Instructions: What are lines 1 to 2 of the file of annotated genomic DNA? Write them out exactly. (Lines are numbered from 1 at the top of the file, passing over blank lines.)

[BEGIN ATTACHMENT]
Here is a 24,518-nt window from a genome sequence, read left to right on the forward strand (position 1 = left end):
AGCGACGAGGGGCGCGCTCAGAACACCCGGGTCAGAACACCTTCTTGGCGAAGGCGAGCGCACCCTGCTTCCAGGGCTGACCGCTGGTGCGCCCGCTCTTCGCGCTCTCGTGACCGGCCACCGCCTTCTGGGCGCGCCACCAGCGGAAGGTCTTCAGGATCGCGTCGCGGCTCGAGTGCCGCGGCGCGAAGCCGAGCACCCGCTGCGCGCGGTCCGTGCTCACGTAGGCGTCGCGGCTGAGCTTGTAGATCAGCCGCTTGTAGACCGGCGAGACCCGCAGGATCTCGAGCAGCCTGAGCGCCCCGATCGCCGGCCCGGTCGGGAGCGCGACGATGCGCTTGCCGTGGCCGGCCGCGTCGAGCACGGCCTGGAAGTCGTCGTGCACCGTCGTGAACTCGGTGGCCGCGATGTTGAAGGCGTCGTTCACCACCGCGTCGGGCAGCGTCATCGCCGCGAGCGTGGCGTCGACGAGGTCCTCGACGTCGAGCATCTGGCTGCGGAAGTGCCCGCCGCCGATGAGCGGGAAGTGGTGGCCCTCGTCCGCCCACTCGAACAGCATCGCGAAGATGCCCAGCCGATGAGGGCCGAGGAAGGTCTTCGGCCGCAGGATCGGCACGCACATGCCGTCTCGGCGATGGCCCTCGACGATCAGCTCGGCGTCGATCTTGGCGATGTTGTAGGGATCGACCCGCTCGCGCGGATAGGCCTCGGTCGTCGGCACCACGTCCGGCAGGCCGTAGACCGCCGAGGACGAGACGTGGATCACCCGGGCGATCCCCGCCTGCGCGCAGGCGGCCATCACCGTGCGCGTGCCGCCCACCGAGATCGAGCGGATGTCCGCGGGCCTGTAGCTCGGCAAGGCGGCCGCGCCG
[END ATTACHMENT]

Here is a 24,518-nt window from a genome sequence, read left to right on the forward strand (position 1 = left end):
AGCGACGAGGGGCGCGCTCAGAACACCCGGGTCAGAACACCTTCTTGGCGAAGGCGAGCGCACCCTGCTTCCAGGGCTGACCGCTGGTGCGCCCGCTCTTCGCGCTCTCGTGACCGGCCACCGCCTTCTGGGCGCGCCACCAGCGGAAGGTCTTCAGGATCGCGTCGCGGCTCGAGTGCCGCGGCGCGAAGCCGAGCACCCGCTGCGCGCGGTCCGTGCTCACGTAGGCGTCGCGGCTGAGCTTGTAGATCAGCCGCTTGTAGACCGGCGAGACCCGCAGGATCTCGAGCAGCCTGAGCGCCCCGATCGCCGGCCCGGTCGGGAGCGCGACGATGCGCTTGCCGTGGCCGGCCGCGTCGAGCACGGCCTGGAAGTCGTCGTGCACCGTCGTGAACTCGGTGGCCGCGATGTTGAAGGCGTCGTTCACCACCGCGTCGGGCAGCGTCATCGCCGCGAGCGTGGCGTCGACGAGGTCCTCGACGTCGAGCATCTGGCTGCGGAAGTGCCCGCCGCCGATGAGCGGGAAGTGGTGGCCCTCGTCCGCCCACTCGAACAGCATCGCGAAGATGCCCAGCCGATGAGGGCCGAGGAAGGTCTTCGGCCGCAGGATCGGCACGCACATGCCGTCTCGGCGATGGCCCTCGACGATCAGCTCGGCGTCGATCTTGGCGATGTTGTAGGGATCGACCCGCTCGCGCGGATAGGCCTCGGTCGTCGGCACCACGTCCGGCAGGCCGTAGACCGCCGAGGACGAGACGTGGATCACCCGGGCGATCCCCGCCTGCGCGCAGGCGGCCATCACCGTGCGCGTGCCGCCCACCGAGATCGAGCGGATGTCCGCGGGCCTGTAGCTCGGCAAGGCGGCCGCGCCG